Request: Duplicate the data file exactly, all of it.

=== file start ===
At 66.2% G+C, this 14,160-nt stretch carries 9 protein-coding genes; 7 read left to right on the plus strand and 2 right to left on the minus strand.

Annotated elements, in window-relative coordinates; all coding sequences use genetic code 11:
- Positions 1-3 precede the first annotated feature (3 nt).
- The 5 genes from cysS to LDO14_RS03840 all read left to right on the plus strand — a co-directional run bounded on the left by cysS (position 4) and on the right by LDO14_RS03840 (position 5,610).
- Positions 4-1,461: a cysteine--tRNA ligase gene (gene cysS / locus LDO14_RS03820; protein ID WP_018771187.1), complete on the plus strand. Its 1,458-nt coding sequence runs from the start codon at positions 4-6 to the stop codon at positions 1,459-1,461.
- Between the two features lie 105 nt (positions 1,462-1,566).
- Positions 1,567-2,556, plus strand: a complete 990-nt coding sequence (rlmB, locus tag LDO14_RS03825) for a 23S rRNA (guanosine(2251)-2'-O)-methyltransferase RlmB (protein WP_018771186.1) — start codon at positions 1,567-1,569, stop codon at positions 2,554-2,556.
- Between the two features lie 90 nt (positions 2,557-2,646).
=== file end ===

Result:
At 66.2% G+C, this 14,160-nt stretch carries 9 protein-coding genes; 7 read left to right on the plus strand and 2 right to left on the minus strand.

Annotated elements, in window-relative coordinates; all coding sequences use genetic code 11:
- Positions 1-3 precede the first annotated feature (3 nt).
- The 5 genes from cysS to LDO14_RS03840 all read left to right on the plus strand — a co-directional run bounded on the left by cysS (position 4) and on the right by LDO14_RS03840 (position 5,610).
- Positions 4-1,461: a cysteine--tRNA ligase gene (gene cysS / locus LDO14_RS03820; protein ID WP_018771187.1), complete on the plus strand. Its 1,458-nt coding sequence runs from the start codon at positions 4-6 to the stop codon at positions 1,459-1,461.
- Between the two features lie 105 nt (positions 1,462-1,566).
- Positions 1,567-2,556, plus strand: a complete 990-nt coding sequence (rlmB, locus tag LDO14_RS03825) for a 23S rRNA (guanosine(2251)-2'-O)-methyltransferase RlmB (protein WP_018771186.1) — start codon at positions 1,567-1,569, stop codon at positions 2,554-2,556.
- Between the two features lie 90 nt (positions 2,557-2,646).